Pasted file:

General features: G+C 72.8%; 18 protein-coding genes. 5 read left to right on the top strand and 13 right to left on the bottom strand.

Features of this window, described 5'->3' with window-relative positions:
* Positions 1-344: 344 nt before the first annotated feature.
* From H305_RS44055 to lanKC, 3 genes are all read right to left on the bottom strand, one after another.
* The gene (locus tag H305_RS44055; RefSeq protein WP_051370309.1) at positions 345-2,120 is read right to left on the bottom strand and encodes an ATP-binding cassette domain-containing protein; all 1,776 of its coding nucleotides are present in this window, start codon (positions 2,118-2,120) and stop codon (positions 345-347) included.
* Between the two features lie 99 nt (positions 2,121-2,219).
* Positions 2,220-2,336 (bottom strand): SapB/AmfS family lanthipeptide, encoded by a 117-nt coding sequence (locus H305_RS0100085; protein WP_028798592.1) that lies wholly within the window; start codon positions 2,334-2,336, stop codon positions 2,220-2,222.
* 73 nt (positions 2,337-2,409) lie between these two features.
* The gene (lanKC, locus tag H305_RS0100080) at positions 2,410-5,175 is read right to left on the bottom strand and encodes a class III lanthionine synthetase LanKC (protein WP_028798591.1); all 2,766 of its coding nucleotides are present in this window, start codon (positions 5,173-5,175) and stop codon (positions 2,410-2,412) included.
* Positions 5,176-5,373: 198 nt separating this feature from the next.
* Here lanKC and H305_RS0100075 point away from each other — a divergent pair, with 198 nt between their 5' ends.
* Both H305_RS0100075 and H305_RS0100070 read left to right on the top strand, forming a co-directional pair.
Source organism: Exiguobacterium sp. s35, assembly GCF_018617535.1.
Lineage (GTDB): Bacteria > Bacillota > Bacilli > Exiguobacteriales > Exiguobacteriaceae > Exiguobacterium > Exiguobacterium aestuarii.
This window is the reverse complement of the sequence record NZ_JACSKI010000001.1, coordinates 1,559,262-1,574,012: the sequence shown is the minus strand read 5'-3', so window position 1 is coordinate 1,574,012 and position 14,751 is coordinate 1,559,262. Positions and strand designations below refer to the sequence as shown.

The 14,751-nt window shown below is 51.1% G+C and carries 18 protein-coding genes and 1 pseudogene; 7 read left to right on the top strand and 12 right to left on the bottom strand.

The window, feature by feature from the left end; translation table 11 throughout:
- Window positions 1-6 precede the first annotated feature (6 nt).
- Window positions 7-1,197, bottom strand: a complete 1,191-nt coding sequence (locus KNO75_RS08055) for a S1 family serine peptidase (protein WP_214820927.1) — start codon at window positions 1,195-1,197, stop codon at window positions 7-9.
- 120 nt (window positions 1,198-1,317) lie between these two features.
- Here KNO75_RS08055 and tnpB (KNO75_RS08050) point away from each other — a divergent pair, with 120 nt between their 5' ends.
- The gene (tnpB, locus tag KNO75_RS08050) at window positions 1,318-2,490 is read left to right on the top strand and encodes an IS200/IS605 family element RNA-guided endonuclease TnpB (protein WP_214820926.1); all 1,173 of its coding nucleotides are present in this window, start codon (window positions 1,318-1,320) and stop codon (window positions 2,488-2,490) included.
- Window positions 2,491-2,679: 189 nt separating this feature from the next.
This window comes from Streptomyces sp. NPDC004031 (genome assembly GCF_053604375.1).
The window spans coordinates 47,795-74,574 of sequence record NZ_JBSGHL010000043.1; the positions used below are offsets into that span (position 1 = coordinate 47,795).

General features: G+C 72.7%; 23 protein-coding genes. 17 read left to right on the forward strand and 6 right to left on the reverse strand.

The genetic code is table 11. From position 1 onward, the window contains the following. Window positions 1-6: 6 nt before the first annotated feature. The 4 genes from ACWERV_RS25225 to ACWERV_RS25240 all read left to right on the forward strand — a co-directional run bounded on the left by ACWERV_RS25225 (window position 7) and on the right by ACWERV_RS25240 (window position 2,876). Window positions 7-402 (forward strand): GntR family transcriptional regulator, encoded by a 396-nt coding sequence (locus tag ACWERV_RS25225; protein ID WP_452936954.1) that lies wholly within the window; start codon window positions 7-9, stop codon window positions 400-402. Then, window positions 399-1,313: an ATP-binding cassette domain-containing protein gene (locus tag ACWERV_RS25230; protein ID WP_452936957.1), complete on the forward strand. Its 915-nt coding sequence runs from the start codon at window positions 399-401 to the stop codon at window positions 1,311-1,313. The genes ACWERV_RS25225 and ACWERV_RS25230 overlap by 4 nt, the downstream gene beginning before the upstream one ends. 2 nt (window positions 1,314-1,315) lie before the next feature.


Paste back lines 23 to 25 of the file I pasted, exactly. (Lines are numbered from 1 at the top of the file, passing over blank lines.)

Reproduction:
- Window positions 2,491-2,679: 189 nt separating this feature from the next.
This window comes from Streptomyces sp. NPDC004031 (genome assembly GCF_053604375.1).
The window spans coordinates 47,795-74,574 of sequence record NZ_JBSGHL010000043.1; the positions used below are offsets into that span (position 1 = coordinate 47,795).